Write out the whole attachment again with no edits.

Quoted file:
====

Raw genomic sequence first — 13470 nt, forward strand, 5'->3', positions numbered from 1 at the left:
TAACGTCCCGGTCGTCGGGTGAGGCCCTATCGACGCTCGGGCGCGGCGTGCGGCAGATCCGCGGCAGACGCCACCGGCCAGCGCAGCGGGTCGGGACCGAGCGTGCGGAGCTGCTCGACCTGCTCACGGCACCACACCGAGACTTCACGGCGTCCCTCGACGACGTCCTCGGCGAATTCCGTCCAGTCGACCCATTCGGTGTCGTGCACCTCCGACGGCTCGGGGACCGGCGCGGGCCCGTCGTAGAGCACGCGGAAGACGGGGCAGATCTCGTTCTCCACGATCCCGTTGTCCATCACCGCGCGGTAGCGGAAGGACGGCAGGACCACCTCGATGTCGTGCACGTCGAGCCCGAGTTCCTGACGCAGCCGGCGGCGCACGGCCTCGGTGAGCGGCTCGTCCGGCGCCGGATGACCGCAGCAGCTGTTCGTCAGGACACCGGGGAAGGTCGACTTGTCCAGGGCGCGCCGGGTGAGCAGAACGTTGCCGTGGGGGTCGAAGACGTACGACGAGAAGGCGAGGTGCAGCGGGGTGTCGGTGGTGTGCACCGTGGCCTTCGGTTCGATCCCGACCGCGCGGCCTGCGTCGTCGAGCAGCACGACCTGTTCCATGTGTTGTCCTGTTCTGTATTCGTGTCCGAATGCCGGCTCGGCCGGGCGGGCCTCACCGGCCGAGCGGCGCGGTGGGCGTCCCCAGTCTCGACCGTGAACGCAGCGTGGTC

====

Raw genomic sequence first — 13470 nt, forward strand, 5'->3', positions numbered from 1 at the left:
TAACGTCCCGGTCGTCGGGTGAGGCCCTATCGACGCTCGGGCGCGGCGTGCGGCAGATCCGCGGCAGACGCCACCGGCCAGCGCAGCGGGTCGGGACCGAGCGTGCGGAGCTGCTCGACCTGCTCACGGCACCACACCGAGACTTCACGGCGTCCCTCGACGACGTCCTCGGCGAATTCCGTCCAGTCGACCCATTCGGTGTCGTGCACCTCCGACGGCTCGGGGACCGGCGCGGGCCCGTCGTAGAGCACGCGGAAGACGGGGCAGATCTCGTTCTCCACGATCCCGTTGTCCATCACCGCGCGGTAGCGGAAGGACGGCAGGACCACCTCGATGTCGTGCACGTCGAGCCCGAGTTCCTGACGCAGCCGGCGGCGCACGGCCTCGGTGAGCGGCTCGTCCGGCGCCGGATGACCGCAGCAGCTGTTCGTCAGGACACCGGGGAAGGTCGACTTGTCCAGGGCGCGCCGGGTGAGCAGAACGTTGCCGTGGGGGTCGAAGACGTACGACGAGAAGGCGAGGTGCAGCGGGGTGTCGGTGGTGTGCACCGTGGCCTTCGGTTCGATCCCGACCGCGCGGCCTGCGTCGTCGAGCAGCACGACCTGTTCCATGTGTTGTCCTGTTCTGTATTCGTGTCCGAATGCCGGCTCGGCCGGGCGGGCCTCACCGGCCGAGCGGCGCGGTGGGCGTCCCCAGTCTCGACCGTGAACGCAGCGTGGTC